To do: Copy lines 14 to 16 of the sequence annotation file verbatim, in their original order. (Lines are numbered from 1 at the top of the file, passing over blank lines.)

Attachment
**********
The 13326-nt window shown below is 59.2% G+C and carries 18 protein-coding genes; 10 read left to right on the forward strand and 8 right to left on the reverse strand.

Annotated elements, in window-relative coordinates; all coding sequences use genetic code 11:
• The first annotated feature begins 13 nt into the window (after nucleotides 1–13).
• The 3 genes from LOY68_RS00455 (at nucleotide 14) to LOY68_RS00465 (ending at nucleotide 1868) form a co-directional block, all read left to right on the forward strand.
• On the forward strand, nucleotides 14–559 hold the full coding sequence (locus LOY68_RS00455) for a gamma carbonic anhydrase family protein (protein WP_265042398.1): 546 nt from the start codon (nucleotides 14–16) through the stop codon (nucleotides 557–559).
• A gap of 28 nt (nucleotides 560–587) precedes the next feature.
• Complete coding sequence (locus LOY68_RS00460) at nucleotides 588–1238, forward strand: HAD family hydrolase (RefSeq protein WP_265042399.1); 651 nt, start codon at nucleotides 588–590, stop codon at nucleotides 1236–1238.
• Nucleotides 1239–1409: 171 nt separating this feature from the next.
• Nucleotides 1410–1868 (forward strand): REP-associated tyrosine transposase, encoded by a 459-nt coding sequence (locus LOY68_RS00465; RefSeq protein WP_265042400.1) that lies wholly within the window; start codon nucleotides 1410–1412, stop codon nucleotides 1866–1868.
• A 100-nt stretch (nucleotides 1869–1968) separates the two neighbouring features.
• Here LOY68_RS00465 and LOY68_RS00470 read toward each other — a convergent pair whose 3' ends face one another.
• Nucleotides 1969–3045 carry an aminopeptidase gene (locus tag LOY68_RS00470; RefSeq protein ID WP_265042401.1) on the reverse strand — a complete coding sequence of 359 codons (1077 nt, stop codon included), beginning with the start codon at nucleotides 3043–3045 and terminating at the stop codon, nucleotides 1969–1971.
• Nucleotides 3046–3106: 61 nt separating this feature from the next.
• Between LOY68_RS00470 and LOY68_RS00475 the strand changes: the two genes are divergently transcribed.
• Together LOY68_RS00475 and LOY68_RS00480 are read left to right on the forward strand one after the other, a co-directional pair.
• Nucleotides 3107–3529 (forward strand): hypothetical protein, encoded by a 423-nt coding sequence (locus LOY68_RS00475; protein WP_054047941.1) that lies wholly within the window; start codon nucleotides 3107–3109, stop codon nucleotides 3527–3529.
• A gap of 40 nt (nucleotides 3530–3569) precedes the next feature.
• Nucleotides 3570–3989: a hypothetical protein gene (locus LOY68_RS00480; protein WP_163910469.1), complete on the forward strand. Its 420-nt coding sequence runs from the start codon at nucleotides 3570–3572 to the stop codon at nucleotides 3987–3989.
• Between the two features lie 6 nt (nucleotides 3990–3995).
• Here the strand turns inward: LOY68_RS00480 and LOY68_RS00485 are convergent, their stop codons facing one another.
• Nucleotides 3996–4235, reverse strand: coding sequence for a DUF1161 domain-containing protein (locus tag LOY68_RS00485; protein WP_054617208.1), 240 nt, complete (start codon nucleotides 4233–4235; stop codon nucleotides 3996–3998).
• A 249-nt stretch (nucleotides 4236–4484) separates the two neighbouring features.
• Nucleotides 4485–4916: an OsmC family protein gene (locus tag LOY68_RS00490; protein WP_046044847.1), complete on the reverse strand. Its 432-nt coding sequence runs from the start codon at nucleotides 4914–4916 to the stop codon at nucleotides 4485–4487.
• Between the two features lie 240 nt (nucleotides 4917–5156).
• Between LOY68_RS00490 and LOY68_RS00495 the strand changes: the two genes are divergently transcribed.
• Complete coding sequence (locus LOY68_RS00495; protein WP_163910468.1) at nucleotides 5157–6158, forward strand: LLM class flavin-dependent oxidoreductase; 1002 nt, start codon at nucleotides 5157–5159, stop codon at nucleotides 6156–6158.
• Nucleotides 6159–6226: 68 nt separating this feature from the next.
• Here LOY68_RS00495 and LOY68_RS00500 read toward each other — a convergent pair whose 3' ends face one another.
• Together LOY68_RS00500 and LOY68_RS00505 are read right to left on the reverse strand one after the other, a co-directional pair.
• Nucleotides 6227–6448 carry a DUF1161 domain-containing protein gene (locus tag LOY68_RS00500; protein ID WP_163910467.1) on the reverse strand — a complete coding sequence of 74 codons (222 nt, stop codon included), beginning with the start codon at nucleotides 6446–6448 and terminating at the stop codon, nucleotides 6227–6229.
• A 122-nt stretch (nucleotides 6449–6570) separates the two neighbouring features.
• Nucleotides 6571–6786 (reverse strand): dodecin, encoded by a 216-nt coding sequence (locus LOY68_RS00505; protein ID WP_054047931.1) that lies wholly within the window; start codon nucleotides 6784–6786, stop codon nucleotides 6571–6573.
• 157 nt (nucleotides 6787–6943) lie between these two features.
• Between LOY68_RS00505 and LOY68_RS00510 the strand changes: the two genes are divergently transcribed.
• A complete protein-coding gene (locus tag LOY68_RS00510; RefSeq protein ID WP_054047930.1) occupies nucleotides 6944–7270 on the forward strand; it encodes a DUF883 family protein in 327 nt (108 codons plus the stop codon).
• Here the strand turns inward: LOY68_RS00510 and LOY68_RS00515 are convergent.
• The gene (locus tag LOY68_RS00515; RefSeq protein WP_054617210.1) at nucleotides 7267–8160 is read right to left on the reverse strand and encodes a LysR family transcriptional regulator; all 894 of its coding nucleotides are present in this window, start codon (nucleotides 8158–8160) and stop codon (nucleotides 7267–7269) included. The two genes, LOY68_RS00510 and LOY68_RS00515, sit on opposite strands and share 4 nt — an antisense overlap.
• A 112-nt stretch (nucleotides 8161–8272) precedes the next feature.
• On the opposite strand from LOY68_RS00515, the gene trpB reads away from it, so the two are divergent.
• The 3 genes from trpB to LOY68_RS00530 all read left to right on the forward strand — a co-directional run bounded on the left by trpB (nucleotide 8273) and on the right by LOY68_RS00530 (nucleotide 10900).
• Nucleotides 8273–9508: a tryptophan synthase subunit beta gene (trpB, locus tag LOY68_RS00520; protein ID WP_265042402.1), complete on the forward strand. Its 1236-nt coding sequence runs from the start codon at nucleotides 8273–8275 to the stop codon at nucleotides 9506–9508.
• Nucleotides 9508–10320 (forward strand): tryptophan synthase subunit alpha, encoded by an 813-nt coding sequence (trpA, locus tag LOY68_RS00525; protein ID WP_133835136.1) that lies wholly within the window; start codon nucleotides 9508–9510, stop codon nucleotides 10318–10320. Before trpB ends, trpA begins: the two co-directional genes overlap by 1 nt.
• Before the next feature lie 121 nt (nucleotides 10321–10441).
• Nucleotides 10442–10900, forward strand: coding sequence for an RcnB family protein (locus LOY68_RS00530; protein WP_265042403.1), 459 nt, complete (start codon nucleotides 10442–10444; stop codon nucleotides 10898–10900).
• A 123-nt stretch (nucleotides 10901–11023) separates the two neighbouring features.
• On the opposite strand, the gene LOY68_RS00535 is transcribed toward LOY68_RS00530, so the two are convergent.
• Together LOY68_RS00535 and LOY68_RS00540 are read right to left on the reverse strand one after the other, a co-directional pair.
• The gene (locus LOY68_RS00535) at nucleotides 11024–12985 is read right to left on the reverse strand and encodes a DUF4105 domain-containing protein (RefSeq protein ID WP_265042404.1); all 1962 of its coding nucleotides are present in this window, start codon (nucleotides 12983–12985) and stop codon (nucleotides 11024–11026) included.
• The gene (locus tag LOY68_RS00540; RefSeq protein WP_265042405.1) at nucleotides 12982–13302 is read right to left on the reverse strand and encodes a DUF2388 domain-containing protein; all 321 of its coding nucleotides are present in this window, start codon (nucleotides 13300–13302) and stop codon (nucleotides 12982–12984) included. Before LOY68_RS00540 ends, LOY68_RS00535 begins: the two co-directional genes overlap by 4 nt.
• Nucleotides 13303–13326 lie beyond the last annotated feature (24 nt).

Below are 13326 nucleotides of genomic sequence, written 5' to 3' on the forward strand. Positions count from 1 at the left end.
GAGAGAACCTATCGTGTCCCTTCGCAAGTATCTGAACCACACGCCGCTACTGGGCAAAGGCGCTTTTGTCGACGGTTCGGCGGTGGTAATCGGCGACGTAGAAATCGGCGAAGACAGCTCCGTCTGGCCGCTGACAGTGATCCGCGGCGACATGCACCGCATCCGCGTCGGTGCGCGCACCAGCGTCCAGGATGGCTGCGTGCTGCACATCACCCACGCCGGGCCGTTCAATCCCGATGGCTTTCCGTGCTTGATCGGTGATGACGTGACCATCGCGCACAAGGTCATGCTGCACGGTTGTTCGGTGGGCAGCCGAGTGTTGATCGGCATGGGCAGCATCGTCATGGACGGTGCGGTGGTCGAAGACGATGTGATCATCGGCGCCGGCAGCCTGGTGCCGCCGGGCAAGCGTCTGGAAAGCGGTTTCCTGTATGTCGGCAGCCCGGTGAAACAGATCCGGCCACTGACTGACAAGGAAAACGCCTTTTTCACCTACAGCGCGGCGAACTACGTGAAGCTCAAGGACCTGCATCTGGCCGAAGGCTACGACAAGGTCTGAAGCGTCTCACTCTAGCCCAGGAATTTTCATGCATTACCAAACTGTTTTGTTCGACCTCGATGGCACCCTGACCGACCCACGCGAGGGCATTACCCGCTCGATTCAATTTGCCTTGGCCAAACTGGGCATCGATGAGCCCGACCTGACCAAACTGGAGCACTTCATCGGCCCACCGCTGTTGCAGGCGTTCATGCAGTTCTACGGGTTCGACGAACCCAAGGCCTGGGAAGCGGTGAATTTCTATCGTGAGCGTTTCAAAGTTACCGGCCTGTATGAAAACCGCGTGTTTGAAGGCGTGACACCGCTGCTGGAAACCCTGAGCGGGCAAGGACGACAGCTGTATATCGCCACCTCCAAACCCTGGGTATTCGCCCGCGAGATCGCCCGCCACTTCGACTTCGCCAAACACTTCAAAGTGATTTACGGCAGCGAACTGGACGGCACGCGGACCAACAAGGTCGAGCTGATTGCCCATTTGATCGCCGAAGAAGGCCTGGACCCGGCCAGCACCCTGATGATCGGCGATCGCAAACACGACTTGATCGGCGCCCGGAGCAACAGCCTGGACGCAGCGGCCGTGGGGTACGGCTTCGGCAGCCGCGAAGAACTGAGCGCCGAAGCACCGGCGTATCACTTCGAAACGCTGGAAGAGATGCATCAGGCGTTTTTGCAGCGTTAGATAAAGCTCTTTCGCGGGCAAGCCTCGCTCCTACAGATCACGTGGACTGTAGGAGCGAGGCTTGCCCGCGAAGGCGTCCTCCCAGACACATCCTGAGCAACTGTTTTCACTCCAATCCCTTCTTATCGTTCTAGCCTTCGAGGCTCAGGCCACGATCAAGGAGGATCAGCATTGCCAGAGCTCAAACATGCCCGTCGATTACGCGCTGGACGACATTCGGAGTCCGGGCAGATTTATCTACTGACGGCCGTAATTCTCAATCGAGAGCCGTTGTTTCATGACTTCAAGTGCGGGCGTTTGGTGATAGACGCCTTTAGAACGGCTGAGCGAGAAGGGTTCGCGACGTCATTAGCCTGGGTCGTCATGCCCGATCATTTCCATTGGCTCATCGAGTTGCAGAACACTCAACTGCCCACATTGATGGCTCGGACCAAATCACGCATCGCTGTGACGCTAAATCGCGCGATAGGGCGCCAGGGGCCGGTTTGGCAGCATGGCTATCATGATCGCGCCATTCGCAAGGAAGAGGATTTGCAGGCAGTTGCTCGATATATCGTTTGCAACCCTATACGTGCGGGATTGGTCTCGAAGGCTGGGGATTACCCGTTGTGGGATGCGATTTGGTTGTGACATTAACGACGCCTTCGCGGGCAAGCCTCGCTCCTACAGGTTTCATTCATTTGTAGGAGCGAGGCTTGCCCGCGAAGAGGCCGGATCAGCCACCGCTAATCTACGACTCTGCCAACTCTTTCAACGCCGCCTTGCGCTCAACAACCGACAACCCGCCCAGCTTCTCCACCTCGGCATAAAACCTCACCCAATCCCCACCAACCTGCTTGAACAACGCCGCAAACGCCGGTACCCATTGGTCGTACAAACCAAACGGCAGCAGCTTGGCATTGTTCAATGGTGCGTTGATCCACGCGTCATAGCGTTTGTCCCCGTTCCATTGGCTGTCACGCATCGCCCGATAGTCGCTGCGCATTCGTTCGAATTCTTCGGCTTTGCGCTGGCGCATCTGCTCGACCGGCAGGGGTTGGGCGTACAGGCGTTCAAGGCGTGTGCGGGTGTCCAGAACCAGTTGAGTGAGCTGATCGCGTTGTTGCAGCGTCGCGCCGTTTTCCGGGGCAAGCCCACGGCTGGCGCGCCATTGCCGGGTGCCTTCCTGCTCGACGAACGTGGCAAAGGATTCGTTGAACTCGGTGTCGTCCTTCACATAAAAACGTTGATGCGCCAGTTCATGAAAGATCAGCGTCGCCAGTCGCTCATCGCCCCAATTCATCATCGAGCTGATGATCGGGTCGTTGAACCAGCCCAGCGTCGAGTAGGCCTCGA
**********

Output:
• Between LOY68_RS00470 and LOY68_RS00475 the strand changes: the two genes are divergently transcribed.
• Together LOY68_RS00475 and LOY68_RS00480 are read left to right on the forward strand one after the other, a co-directional pair.
• Nucleotides 3107–3529 (forward strand): hypothetical protein, encoded by a 423-nt coding sequence (locus LOY68_RS00475; protein WP_054047941.1) that lies wholly within the window; start codon nucleotides 3107–3109, stop codon nucleotides 3527–3529.